TheBookSmugglers's Reviews > A Lily Among Thorns

A Lily Among Thorns by Rose Lerner
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Nov 01, 11

Review originally posted on The Book Smugglers

Warning: this review contains a few spoilers

I loved In For a Penny, Rose Lerner’s first book and had been waiting anxiously for A Lily Among Thorns although part of me feared it wouldn’t be as good as that other book. But thankfully, A Lily Among Thorns turned out to be an excellent read. Showing a penchant for beta heroes, strong heroines and an incredible awareness of important issues (gender, race, sexual orientation identity), this author is definitely a favourite now.

Solomon and Serena first met years ago when she was a courtesan and he, a young and shy Cambridge student about to say goodbye to his virginity. He got cold feet though and left in a hurry but not before paying handsomely for Serena’s troubles. The money was enough to help her starting over and to build a reputation as a top Courtesan until eventually she had enough money to quit that life and to start her own business. In the meantime, Solomon graduates as a chemist and becomes a tailor (his dyes are the best in London) working for his uncle, a job that is the only thing that will keep him going on after his twin brother dies during the Napoleonic Wars.

Years later they meet again. Serena is now not only the owner of a reputable Inn but also of a disreputable reputation as a former whore and a fallen member of aristocracy. She also has connections to the underground crime scene which is what brings Solomon to her door: he needs her help to find the famous Hathaway Earrings, the precious family jewels that had gone missing. Recognising the man who saved her life, Serena agrees to help him and in return asks only for his help updating the furnishings of the Inn which brings Solomon to move in and…things start to happen at speed of light.

Within the course of a few hours, Solomon’s twin brother reappears, alive and well – and working for the Government. Serena’s aristocratic father comes back to her life and resumes tormenting her with the threat to send her to Bedlam for daring to associate with Solomon, a working man; her best friend and business partner who had been gone for years shows up and threatens to take over her business and leave her with nothing. If all of this “coincidence” wasn’t enough already, the biggest threat to Serena’s sanity and independence comes from the adorable, loving Solomon.

Plot-wise, A Lily Among Thorns is quite clever. The story develops beautifully and subtly as all the aforementioned events start to make sense and fall into place – it is a bit of a game of spies’ story and I tend to enjoy those. I also enjoyed how the hero and heroine although having connections with the aristocracy are both working class protagonists and I loved seeing that dynamics playing out.

Beyond that, I loved the gender reversal of this story. Those accustomed to Historical Romance, will know the trope of the degenerate, hardened hero with random criminal connections who is bent on not letting anyone close until he meets the nice, steadfast heroine who is equally bent on avoiding just that. In this book, this role is played by Serena – the former whore, who wishes never to let anyone close enough to make her vulnerable but who falls hard and fast for Solomon. Solomon on the other hand is an awesome beta hero as far from being an alpha hero as it can be. He loves being a tailor and genuinely loves clothes and cooking. Take for example this scene between the two when she tells him that she was once the mistress of the Prince Regent – she expected revulsion but this is Solomon’s reply:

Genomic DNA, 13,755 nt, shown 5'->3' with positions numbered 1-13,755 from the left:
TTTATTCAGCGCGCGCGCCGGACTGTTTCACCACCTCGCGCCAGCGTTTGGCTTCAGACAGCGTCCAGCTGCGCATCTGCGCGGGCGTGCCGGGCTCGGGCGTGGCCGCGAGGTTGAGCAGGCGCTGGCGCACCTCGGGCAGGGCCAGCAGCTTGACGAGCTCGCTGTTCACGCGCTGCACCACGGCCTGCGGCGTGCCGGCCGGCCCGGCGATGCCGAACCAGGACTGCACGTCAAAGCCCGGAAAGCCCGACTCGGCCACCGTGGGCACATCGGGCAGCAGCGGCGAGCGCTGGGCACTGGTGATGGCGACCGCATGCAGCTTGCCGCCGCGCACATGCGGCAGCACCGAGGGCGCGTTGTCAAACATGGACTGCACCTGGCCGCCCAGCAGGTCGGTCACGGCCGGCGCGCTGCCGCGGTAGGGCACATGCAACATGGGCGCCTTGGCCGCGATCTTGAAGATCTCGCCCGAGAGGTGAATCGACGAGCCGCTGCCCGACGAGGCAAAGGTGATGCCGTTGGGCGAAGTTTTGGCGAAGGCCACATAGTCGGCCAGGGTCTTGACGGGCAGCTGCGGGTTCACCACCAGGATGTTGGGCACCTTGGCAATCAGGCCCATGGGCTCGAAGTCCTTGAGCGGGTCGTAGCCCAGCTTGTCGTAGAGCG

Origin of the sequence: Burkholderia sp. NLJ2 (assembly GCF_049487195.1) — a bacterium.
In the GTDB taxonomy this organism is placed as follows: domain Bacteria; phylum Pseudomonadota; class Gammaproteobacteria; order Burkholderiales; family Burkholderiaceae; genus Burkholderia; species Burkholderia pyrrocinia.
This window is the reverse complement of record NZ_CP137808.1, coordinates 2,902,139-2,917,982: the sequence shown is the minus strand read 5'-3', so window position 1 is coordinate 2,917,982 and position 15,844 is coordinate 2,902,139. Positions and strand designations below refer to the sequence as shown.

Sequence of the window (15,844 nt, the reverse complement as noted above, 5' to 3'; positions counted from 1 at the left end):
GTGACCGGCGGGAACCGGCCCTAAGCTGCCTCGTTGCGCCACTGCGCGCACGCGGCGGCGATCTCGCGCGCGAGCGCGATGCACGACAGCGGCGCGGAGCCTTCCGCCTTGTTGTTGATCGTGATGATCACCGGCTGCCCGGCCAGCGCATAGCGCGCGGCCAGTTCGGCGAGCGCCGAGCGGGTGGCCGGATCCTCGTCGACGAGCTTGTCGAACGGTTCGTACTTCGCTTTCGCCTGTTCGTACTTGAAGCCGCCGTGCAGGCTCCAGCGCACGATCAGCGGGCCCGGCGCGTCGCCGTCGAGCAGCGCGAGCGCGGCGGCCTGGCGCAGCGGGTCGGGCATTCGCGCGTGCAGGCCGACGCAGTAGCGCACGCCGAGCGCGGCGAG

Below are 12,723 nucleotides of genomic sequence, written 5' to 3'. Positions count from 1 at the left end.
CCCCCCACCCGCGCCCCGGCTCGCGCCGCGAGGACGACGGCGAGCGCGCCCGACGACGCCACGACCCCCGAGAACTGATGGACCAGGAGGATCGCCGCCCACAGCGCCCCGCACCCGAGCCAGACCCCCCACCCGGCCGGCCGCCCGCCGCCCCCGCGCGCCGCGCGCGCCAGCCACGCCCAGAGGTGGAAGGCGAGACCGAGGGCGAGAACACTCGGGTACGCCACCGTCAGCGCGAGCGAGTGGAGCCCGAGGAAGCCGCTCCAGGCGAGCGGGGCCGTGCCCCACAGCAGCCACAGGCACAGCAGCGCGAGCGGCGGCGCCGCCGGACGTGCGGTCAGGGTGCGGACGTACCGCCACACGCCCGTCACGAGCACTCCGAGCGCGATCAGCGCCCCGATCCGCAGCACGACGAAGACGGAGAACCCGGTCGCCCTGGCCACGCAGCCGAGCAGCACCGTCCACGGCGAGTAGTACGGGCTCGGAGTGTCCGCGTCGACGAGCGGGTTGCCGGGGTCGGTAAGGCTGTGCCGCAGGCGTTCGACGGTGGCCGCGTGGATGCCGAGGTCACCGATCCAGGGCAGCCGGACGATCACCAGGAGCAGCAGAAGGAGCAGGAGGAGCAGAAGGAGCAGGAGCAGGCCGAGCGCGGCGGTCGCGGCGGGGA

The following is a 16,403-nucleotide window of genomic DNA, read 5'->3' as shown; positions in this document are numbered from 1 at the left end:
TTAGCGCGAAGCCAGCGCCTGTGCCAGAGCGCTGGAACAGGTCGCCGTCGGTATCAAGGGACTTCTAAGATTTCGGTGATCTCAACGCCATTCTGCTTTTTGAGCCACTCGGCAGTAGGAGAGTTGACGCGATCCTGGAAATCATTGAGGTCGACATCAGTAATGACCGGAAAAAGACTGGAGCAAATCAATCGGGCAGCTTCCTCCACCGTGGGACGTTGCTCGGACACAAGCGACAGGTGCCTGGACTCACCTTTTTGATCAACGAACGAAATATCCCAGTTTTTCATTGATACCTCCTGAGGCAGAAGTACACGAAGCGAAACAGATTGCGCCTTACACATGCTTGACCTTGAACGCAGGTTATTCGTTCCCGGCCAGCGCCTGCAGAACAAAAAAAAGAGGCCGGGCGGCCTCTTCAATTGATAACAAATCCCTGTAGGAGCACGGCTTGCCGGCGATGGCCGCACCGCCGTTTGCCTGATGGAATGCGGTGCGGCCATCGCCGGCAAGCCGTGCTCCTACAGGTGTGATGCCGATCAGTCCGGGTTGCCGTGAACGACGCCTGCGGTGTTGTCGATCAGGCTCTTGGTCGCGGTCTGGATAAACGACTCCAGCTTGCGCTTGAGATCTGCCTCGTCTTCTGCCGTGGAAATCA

“Does he use French holes?”
She stared at him. She hated to admit that Solomon knew of a perversion of which she had never heard, but there was nothing for it. “French holes?”
“On his corset,” Solomon said impatiently. “You know – most use ordinary buttonholes, but some use a sort of eyelet made of ivory or bone. You can lace them tighter that way.”
She blinked. Then she bit the back of her hand, shaking with silent, helpless laughter.

He is loving, shy and loyal and totally the bee’s knees but he is not perfect and that is perhaps my favourite part of the story.

Because as though it wasn’t enough to have a story with gender reversal and a beta hero and a more than capable heroine, the author goes even further down the path of awesome. Serena is a woman and a former whore and those things are who she is – she can never forget that. She can never forget that people have expectations about her and she has a supposedly pre-determined role to play in life and she always and forever has to deal with this and basically carve her own way up. And yet Solomon – even though he is moved by genuine love and concern – wants her not to care about her past because he doesn’t. But the author makes Solomon’s understanding of the extent of his own privilege an important part of his arc and not only about Serena either because his brother eventually reveals himself as queer (and boy, the secondary love story between him and his lover is awesome) and Solomon doesn’t react that well to start with. But eventually he realises it isn’t about him and that is when he is able to really get through to Serena and to really, really give her a choice. And that makes all the difference in the world.

This is a great book, all. I highly recommend it, especially to those who are reluctant about reading romance novels: this is fabulous place to start.
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